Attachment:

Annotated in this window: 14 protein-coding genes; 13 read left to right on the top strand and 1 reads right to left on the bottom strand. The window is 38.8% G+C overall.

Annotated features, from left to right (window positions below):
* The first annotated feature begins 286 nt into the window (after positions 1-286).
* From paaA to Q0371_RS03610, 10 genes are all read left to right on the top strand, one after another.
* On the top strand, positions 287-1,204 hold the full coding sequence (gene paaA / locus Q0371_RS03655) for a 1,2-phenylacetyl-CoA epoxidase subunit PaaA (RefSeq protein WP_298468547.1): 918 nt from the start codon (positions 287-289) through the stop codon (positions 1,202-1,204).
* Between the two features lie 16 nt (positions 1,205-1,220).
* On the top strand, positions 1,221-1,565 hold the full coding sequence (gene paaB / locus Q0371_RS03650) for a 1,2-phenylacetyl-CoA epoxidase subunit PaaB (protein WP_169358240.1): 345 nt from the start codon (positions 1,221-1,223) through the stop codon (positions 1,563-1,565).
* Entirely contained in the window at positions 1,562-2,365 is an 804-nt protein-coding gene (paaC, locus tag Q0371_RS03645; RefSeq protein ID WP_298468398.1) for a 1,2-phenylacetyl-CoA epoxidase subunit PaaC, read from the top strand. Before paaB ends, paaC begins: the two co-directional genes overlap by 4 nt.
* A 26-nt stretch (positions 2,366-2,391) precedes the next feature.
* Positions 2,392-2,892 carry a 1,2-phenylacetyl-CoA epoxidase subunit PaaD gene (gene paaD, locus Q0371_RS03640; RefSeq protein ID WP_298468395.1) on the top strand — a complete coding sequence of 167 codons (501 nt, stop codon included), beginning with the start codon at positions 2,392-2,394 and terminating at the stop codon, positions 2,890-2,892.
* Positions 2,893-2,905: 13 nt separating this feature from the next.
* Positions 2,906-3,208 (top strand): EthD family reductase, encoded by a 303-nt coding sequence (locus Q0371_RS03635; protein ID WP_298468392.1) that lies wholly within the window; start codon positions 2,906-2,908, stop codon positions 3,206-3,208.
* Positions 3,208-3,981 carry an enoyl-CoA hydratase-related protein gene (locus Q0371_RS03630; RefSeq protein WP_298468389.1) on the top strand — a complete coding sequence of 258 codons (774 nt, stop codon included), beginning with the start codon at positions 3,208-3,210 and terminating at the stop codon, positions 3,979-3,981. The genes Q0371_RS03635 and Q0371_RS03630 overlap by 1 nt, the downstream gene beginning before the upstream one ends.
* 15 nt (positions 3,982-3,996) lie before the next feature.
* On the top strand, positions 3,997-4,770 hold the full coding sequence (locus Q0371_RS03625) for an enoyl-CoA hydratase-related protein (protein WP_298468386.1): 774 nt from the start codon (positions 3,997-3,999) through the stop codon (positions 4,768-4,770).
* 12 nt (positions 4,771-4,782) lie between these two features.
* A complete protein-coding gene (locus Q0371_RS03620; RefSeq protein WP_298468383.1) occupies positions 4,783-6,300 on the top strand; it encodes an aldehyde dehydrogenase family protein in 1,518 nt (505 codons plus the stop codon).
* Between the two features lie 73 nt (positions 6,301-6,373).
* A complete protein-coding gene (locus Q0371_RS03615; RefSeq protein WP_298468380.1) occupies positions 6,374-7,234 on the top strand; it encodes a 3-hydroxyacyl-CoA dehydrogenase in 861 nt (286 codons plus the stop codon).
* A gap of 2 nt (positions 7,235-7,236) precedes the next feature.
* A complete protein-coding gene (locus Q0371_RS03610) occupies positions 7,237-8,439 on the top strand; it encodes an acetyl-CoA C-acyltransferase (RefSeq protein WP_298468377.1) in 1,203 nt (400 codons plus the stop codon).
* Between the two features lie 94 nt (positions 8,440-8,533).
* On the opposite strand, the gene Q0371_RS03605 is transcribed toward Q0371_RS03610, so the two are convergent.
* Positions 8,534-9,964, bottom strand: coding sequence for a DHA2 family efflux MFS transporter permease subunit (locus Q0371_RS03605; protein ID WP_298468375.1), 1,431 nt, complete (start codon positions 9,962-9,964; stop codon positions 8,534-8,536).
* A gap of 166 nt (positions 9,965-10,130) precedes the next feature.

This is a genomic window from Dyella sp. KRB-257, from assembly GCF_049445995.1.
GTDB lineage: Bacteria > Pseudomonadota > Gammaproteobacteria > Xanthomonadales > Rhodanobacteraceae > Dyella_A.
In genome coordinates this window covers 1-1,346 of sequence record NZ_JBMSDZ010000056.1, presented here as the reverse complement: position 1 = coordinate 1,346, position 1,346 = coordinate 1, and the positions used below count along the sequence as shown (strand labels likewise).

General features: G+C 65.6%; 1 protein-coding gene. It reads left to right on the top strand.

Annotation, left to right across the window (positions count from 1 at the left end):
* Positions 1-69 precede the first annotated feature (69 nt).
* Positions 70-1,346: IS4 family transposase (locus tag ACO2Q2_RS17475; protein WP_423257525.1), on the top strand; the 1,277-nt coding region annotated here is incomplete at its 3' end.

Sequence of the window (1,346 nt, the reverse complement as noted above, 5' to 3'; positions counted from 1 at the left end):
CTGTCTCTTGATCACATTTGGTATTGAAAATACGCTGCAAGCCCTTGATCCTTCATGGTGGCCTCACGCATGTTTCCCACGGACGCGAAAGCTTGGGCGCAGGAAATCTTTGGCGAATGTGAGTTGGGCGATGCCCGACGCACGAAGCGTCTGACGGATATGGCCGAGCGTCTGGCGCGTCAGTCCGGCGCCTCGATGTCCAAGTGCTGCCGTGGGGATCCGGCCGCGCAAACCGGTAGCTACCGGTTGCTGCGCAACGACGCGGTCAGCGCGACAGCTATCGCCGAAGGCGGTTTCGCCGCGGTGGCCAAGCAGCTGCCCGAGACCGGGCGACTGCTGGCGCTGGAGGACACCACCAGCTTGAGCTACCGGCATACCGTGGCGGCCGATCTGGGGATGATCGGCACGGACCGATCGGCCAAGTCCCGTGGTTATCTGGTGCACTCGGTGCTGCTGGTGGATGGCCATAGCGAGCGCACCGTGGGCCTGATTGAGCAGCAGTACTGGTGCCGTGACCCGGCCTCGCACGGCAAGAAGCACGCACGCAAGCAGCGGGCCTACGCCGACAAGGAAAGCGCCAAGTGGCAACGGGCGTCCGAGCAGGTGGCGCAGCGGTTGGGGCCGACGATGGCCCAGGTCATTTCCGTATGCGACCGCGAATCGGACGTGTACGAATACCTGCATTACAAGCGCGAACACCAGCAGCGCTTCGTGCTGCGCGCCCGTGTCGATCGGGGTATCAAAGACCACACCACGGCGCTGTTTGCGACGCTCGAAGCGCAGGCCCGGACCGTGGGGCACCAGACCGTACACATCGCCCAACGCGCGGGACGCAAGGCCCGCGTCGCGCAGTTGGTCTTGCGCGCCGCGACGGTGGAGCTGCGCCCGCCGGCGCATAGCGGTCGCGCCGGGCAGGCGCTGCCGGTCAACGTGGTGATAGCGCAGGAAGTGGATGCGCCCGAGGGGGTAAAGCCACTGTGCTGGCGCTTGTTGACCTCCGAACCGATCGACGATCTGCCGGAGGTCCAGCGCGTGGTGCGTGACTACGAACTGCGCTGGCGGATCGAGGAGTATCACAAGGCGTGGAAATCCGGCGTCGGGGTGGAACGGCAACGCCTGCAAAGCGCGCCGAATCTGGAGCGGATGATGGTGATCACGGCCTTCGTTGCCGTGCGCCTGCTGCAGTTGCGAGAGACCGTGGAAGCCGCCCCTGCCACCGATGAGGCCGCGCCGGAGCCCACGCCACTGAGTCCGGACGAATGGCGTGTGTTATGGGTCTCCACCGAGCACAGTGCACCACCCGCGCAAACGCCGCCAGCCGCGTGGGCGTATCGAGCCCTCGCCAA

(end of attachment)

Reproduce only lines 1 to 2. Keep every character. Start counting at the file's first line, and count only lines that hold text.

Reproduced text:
Annotated in this window: 14 protein-coding genes; 13 read left to right on the top strand and 1 reads right to left on the bottom strand. The window is 38.8% G+C overall.

Annotated features, from left to right (window positions below):